In a couple of places that I've traveled to, I'd see a sort of sameness. I could be in HongKong, Thailand or Vietnam, and people would be in jeans and T-shirts. And... I'd feel slightly gutted. I read somewhere that perhaps this is an imperialism of the mind. And people embraced it? Do we like it, or is it perceived as what a modern, liberal, right-thinking individual would wear?

Despite how innocuous words seem, it carries an presumption, a weight, an implicit meaning. Consciously, we deny it, but within the subconscious part of our minds, we ARE affected, influencing our thoughts and decisions. Words and images from the mass media bombard us with association by word; it would be some time until that is ingrained within the collective mind and soaked up by the unconscious part of our minds.

There is a project by Harvard called the Implicit Association Test, which pretty much demonstrates the dichotomy of what we want to think and what we truly think. It's quite interesting, really; there are a variety of different tests, but I'll just use the Black/White people and Positive/Negative verb one. In one of them, they would have a white man on the left and a black man on the right. Both look 'normal', meaning they don't look sinister or evil or angelic, therefore no bias. A word with a positive or a negative connotation would flash between the photos, and we're to respond as quickly as possible by pressing one out of two buttons on the keyboard to associate the word with one of the two photos.

It was significant in how positive words are associated with white people and negative with black people. Even when one associates the positive word with the black man; the test also measures the response time for each answer and found that we are slower when we do so. Do try the test - I do understand that it is rather US-centric, however, most of us are exposed to their culture frequent and long enough to pick up the cues of these biases.

And we live in a world now where we are bombarded with perceptions and bias and subtle discrimination; perhaps it's worthy to think of how it influenced our minds and how it affects our society. An example I read from Farish A Noor's What Your Teacher Didn't Tell You, is how while the early political parties before Merdeka sought to fight against the British divide-and-rule to gain an independent harmonious multicultural country, they still inherited the biases and perceptions from the British rule such as the Lazy Useless Malay idea; that inferiority complexes. The Chinese are more industrious than the Malays. The British are better than the local people.

(Random: A thought by a friend in Singapore... why do we have different names for foreign people who arrive in our country to work? Western people are called 'expats', while Filipinos, Bangladeshis etc in the same job scope are called 'foreign talents'? And the former gets paid more. One could argue that they are from a country where their salary in Singapore won't support their livelihood in the States, so perhaps this thought is moot.)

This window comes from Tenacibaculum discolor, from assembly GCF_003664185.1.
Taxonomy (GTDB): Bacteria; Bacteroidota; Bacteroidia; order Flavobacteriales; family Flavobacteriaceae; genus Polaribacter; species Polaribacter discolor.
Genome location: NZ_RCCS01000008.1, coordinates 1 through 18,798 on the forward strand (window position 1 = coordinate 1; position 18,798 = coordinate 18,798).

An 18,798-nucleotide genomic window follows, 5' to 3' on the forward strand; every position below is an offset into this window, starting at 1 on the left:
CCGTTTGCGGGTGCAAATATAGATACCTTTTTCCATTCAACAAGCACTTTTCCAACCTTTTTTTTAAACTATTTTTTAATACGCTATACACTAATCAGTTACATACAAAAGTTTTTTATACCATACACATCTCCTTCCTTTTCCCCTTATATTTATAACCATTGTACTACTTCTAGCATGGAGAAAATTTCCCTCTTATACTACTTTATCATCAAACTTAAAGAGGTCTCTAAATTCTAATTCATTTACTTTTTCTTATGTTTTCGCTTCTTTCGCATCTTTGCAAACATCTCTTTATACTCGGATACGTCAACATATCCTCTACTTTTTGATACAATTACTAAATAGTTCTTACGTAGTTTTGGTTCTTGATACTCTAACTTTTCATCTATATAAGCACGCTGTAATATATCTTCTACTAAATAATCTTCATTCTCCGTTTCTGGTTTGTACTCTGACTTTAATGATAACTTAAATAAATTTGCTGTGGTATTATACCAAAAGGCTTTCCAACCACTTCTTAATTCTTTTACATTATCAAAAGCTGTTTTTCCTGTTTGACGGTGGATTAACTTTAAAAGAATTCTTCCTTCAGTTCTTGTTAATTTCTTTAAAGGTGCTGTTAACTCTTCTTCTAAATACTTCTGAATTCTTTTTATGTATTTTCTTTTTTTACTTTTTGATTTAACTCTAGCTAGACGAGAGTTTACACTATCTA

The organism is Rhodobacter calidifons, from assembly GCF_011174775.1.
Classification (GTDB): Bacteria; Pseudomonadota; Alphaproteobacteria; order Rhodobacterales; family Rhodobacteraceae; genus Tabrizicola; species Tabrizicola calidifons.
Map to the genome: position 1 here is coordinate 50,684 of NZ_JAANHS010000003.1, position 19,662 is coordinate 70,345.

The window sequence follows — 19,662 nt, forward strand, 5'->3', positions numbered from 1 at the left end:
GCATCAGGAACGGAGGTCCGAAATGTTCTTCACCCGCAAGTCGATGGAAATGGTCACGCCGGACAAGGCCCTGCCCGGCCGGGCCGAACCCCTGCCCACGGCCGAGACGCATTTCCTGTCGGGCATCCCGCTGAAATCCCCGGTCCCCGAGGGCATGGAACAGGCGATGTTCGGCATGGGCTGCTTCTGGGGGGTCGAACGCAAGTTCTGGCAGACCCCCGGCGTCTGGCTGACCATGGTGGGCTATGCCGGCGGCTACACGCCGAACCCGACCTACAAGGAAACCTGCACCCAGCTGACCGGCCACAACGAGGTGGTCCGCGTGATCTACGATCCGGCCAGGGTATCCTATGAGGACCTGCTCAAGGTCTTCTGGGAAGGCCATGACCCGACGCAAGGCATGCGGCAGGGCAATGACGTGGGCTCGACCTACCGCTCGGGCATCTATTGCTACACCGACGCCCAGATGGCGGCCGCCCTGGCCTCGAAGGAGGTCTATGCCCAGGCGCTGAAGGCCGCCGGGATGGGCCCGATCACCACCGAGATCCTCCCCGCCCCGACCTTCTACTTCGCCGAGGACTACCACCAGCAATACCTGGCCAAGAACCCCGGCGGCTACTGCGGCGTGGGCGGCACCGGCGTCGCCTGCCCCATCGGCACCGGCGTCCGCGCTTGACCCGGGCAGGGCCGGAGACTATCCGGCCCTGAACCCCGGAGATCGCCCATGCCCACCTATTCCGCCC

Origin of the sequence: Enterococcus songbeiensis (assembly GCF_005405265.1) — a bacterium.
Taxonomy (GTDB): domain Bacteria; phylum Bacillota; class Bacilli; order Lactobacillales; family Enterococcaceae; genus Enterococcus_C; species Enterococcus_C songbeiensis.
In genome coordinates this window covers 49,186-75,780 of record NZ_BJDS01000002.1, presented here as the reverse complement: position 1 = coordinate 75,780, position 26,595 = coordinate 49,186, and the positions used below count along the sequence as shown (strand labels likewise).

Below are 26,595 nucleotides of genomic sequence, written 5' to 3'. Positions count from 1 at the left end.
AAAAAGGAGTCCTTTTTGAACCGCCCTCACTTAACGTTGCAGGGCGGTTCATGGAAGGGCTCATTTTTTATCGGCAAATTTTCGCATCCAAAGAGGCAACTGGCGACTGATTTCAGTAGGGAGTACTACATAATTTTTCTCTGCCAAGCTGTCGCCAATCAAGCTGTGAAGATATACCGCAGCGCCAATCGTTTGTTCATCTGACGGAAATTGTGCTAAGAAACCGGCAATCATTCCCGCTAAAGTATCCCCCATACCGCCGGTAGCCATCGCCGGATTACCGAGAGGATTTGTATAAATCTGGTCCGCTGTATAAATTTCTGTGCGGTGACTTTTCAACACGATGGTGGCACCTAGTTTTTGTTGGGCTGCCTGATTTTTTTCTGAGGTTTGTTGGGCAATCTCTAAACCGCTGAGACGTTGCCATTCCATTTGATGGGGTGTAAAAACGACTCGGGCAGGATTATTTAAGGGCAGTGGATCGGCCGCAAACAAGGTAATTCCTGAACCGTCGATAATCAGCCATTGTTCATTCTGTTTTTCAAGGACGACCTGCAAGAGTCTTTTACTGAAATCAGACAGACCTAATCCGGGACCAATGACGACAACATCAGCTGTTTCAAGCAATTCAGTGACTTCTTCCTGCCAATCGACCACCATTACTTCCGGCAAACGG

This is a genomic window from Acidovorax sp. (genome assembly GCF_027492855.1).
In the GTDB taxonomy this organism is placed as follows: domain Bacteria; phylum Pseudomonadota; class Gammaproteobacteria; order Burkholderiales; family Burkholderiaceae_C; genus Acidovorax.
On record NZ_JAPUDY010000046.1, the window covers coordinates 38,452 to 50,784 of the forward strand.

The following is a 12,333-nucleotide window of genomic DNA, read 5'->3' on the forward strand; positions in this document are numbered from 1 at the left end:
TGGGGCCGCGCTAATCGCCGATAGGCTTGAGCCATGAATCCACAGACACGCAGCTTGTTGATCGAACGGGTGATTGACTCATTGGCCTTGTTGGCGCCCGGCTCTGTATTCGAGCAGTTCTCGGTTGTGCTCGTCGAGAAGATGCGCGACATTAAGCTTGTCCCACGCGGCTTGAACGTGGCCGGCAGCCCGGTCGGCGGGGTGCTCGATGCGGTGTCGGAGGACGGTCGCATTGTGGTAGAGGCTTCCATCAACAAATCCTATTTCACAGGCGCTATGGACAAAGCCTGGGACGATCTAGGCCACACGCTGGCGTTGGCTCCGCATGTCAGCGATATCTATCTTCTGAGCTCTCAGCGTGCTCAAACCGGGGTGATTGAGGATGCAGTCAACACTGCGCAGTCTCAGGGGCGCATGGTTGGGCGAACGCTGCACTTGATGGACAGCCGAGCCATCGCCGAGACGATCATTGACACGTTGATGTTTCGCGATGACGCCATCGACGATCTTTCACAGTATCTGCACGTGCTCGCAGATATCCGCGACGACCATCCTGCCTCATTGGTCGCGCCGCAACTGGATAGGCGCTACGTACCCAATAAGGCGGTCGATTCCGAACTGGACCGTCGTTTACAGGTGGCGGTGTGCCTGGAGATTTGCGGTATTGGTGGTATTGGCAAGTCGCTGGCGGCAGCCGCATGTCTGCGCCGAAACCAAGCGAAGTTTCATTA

Perhaps the choices we make in our wordings might give a glimpse on our inner thoughts. Perhaps the words that we read; as it gets filtered through our minds, the biases get stuck in that filter and it festers like a stubborn stain that grows with time if we're careless about it.


Recently, Oslo (Norway) was shaken by a horrible attack; a man bombed a building, and while people are confused and distracted over it, went over to a small island where a youth leadership camp is held and shot over 70 teenagers. It was heartwrenching to read of the victim's life and how he/she was a jigsaw piece that completed their family, and now they are left with a sudden gaping hole. Writing this is making me tear up again.

Why do I speak of this in this post?

I'm rather uncomfortable bringing this up, in the light of the deaths; for that what people need now is the support for the families and people who are directly and indirectly affected by this, as well as a condemnation of the action of that man. Perhaps, an examination into the choice of words that had been used shouldn't be a priority at all.

But it did struck me.... how when the man was still unknown - it was branded as an act of terror. A terrorist attack. Allegations and guesses were thrown back and forth, and at least one expert prominently linked it to an Islamist group. Condemnation came from left, right and centre for this horrible terrorist acts.

Then they found out it was a Christian man who disliked the immigration policies.

Immediately the tone changed. Condemnation still poured in for this now-madman's act, and the media speaks of it as though whatever cause he has, he is just a lone wolf. He is no longer the terrorist, but a madman/gunman.

From an article:
A police official said the suspect appears to have acted alone in both attacks, and that "it seems like this is not linked to any international terrorist organisations at all." The official spoke on condition of anonymity because that information had not been officially released by Norway's police."It seems it's not Islamic-terror related," the official said. "This seems like a madman's work."

What is the difference? If one called him a 'terrorist' or a 'madman'? Aren't all terrorists madmen?